Ratatouille 2007

Critics score:
96 / 100

Reviews provided by RottenTomatoes

Rene Rodriguez, Miami Herald: Ratatouille is the most straightforward and formulaic picture to date from Pixar Animation Studios, but it is also among the most enchanting and touching. Read more

Michael Phillips, Chicago Tribune: The film may be animated, and largely taken up with rats, but its pulse is gratifyingly human. And you have never seen a computer-animated feature with this sort of visual panache and detail. Read more

Kenneth Turan, Los Angeles Times: Brad Bird's Ratatouille is so audacious you have to fall in love with its unlikely hero. Read more

Moira MacDonald, Seattle Times: How good, and how much fun, is Ratatouille? So good that when it was over, all I wanted to do was watch it again. Read more

A.O. Scott, New York Times: Displaying the usual meticulousness associated with the Pixar brand, Ratatouille is a nearly flawless piece of popular art. Read more

David Edelstein, New York Magazine/Vulture: Brad Bird wrote and directed Ratatouille and tops his previous work. Since his work includes The Iron Giant and The Incredibles, this puts him somewhere between Chuck Jones and Michelangelo. Read more

Lou Lumenick, New York Post: Arguably the finest 'toon in the Pixar canon. Read more

Andrea Gronvall, Chicago Reader: Brad Bird's second collaboration with Pixar is more ambitious and meditative than his Oscar-winning The Incredibles. Read more

Joe Morgenstern, Wall Street Journal: The characters are irresistible, the animation is astonishing and the film, a fantasy version of a foodie rhapsody, sustains a level of joyous invention that hasn't been seen in family entertainment since The Incredibles. Read more

Tasha Robinson, AV Club: Bird has a rare cinematic gift: the ability to stage slam-bang action sequences without neglecting the rich emotional resonance that makes for a great story. Read more

Bill Muller, Arizona Republic: Like the burbling soup that plays a key part in Ratatouille, the movie is a delectable blend of ingredients that tickles the palette and leaves you hungry for more. Read more

Wesley Morris, Boston Globe: The movie doesn't have to strain for liftoff the way Pixar's Cars did (that movie had a Volvo's boxiness). Ratatouille keeps inventing surprises. Read more

Peter Rainer, Christian Science Monitor: In sequence after sequence, we are presented with visual set pieces that far exceed the imaginativeness of most live-action dramatic fare. Read more

Michael Booth, Denver Post: Writer and director Brad Bird keeps Ratatouille moving without resorting to the cute animal jokes or pop-culture wisecracking that ruined so many other recent animated films. Read more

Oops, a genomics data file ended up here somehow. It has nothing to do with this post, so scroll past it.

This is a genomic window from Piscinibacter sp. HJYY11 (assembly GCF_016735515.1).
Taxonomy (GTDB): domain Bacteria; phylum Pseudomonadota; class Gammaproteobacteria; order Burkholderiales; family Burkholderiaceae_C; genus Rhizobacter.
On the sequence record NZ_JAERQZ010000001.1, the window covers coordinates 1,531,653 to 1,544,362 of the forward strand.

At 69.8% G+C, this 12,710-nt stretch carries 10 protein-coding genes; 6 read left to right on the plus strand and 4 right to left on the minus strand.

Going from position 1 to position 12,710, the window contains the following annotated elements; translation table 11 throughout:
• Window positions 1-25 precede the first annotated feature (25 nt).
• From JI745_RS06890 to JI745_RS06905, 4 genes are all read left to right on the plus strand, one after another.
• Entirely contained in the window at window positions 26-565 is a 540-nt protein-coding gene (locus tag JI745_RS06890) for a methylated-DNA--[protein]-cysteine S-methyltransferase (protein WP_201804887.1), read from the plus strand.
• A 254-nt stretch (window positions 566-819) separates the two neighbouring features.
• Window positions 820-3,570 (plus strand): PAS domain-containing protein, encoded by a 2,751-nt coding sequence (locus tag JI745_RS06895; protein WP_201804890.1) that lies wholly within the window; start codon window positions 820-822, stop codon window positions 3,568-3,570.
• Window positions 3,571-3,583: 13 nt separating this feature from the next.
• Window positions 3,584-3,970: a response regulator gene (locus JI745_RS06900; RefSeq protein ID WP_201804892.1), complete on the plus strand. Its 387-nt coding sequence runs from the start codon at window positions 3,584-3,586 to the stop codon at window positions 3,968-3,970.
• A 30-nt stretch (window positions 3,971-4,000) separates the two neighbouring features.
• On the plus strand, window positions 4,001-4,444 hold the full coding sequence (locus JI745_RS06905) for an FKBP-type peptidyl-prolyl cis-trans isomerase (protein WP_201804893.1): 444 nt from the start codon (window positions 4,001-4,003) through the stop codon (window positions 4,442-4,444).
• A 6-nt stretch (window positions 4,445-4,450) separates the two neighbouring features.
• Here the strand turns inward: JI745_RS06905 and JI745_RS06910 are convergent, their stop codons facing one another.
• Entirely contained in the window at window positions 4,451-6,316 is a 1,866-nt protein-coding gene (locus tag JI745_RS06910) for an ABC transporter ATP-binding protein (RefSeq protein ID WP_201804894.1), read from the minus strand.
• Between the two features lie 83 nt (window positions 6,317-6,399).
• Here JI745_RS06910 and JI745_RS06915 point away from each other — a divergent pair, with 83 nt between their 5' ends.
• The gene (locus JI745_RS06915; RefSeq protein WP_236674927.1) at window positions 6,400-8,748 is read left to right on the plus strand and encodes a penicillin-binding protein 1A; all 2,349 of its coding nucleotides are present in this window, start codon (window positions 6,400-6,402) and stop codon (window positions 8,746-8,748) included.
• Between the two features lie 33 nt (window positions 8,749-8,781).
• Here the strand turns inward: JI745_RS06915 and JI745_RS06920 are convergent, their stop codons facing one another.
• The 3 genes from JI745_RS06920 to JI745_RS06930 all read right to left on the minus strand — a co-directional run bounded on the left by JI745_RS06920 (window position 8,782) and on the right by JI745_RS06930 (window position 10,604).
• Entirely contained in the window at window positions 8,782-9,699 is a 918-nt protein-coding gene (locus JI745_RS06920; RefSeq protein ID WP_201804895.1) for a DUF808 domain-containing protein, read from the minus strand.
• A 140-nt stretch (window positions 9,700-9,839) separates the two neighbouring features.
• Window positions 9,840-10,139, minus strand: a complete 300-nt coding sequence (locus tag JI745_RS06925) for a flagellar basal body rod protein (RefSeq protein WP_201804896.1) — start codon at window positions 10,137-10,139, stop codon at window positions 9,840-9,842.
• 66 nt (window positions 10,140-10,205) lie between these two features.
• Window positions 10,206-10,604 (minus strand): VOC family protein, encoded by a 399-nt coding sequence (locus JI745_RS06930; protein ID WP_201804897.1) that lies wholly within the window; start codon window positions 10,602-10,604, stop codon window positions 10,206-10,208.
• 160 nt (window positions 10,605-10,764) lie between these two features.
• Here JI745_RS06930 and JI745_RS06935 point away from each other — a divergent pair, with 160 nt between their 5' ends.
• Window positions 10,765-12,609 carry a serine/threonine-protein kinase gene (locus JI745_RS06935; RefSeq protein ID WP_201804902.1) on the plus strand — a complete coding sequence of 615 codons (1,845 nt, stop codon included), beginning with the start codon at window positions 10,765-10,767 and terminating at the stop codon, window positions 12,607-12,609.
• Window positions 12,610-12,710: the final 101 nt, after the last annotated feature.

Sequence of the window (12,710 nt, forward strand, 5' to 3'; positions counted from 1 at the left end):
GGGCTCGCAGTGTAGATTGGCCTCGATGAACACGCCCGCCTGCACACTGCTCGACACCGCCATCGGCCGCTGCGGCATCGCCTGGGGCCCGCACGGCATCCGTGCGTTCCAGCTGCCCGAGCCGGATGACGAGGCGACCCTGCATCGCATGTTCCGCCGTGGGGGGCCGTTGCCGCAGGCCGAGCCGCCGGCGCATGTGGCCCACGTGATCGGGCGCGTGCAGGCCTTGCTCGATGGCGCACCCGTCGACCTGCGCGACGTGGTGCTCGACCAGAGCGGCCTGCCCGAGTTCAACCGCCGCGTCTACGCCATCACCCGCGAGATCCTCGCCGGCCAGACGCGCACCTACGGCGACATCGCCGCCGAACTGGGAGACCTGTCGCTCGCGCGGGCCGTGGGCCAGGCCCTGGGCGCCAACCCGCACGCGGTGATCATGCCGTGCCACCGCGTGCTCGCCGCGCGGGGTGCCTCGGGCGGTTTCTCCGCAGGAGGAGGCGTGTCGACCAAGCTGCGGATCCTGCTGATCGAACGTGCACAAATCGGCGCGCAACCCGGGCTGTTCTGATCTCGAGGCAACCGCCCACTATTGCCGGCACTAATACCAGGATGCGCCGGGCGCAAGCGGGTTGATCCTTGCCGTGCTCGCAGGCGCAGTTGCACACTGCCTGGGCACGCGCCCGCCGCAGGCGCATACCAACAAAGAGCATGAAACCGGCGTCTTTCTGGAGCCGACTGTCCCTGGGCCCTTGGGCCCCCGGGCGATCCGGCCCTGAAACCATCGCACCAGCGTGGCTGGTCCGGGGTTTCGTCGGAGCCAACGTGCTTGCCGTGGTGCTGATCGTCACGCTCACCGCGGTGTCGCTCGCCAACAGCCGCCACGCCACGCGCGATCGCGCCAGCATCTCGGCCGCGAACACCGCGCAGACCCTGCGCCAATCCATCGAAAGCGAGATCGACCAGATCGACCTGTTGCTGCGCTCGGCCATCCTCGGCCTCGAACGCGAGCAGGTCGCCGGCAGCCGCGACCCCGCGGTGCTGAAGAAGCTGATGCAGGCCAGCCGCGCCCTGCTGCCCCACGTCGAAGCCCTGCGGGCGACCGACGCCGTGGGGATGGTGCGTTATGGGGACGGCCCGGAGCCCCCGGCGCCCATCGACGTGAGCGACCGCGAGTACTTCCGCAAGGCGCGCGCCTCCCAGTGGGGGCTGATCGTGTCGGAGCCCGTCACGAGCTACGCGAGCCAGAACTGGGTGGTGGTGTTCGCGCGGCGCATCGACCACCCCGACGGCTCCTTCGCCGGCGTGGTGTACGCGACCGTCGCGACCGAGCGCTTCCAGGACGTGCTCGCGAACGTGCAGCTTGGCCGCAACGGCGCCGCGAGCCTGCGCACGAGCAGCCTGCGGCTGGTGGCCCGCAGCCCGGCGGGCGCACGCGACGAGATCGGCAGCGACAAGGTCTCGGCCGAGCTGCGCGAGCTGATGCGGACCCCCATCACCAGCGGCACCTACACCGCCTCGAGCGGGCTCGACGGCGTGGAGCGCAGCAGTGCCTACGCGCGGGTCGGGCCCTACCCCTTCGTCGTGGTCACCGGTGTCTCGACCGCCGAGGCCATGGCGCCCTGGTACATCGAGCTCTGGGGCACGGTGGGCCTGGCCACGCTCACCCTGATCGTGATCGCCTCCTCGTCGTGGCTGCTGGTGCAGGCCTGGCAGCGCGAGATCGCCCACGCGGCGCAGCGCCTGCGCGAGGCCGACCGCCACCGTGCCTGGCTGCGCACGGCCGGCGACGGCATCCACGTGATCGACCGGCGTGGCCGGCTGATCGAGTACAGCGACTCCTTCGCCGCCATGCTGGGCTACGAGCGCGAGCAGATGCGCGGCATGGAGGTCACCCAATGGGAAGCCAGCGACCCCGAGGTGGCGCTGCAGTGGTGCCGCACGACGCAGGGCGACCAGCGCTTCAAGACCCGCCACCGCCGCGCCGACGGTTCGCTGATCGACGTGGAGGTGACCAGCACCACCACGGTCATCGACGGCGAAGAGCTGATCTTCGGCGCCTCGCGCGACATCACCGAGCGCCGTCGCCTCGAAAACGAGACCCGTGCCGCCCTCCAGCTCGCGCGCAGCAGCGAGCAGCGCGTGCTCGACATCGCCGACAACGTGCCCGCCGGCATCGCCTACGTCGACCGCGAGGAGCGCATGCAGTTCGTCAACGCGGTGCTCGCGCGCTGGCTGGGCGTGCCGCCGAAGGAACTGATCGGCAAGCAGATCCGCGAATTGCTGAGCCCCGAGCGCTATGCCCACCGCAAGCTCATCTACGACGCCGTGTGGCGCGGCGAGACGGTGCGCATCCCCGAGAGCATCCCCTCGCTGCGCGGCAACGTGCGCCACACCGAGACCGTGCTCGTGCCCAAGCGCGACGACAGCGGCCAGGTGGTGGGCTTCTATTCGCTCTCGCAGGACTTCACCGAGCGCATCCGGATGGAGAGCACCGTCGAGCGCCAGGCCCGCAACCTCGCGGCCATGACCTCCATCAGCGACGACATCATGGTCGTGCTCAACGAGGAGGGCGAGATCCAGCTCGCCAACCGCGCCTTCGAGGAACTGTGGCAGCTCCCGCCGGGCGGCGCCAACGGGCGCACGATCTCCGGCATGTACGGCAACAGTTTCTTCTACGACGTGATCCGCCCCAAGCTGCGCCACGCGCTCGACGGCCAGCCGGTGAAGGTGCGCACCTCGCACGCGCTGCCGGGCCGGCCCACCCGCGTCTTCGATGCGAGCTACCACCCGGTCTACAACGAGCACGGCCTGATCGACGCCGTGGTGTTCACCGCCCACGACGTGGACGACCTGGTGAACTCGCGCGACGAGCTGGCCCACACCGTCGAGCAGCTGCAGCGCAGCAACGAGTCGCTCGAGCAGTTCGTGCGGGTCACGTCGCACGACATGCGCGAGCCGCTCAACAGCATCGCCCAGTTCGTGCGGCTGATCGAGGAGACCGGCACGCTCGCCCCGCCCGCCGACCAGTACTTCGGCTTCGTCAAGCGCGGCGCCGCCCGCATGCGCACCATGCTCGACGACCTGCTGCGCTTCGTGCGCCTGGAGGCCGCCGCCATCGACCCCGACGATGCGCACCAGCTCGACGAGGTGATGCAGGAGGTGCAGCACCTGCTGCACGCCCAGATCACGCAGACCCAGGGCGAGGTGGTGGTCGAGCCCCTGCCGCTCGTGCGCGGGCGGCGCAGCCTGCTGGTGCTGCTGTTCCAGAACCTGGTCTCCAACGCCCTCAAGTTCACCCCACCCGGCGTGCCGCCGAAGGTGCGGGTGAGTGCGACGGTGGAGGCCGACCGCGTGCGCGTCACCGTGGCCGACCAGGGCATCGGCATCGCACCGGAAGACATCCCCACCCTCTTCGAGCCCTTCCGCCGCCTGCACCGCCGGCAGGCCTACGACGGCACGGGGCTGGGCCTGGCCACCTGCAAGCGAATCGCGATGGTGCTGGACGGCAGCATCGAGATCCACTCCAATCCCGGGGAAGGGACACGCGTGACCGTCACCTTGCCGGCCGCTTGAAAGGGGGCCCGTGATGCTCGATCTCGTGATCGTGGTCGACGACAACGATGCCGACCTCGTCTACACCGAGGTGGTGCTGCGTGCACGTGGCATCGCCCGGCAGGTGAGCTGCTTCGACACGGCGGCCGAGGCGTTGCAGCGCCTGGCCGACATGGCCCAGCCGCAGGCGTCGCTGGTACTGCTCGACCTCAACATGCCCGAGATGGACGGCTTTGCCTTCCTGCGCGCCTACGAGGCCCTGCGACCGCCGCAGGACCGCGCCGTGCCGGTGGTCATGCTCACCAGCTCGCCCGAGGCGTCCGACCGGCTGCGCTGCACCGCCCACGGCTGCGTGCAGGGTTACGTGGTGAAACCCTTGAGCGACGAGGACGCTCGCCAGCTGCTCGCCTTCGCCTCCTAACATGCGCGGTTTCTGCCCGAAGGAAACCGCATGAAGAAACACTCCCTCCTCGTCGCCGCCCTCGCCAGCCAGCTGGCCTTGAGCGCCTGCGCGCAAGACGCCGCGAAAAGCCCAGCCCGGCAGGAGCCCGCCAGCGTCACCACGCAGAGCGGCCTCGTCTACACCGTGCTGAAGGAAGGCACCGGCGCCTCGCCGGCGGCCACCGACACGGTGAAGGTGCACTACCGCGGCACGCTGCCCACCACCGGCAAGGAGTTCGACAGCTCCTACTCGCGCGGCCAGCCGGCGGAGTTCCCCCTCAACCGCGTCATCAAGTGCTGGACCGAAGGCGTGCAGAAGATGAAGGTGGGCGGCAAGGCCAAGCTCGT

Tom Long, Detroit News: Ratatouille has the technical genius, emotional core and storytelling audacity to lift it into the ranks of [the best] Pixar films, the creme de la creme of modern animation. Read more

Owen Gleiberman, Entertainment Weekly: Ratatouille has the Pixar technical magic without, somehow, the full Pixar flavor. It's Brad Bird's genial dessert, not so much incredible as merely sweetly edible. Read more

Terry Lawson, Detroit Free Press: Ratatouille has its heart, and its head, in this effort to serve up something unique and satisfying. Read more

Stephen Becker, Dallas Morning News: Pixar, the undisputed heavyweight champion of the animation world, retains the title with this winning tale. Read more

Scott Foundas, L.A. Weekly: Bird has taken the raw ingredients of an anthropomorphic-animal kiddie matinee and whipped them into a heady brew about nothing less than the principles of artistic creation. Read more

Bruce Newman, San Jose Mercury News: This is an animated movie that's been made for adults, although kids probably will enjoy it, too. Read more

Rafer Guzman, Newsday: So many computer-animated movies are brash, loud and popping with pop-culture comedy, but Ratatouille has the warm glow of a favorite book. The characters are more than the sum of their gigabyte-consuming parts -- they feel handcrafted. Read more

David Ansen, Newsweek: A film as rich as a sauce bearnaise, as refreshing as a raspberry sorbet, and a lot less predictable than the damn food metaphors and adjectives all us critics will churn out to describe it. OK, one more and then I'll be done: it's yummy. Read more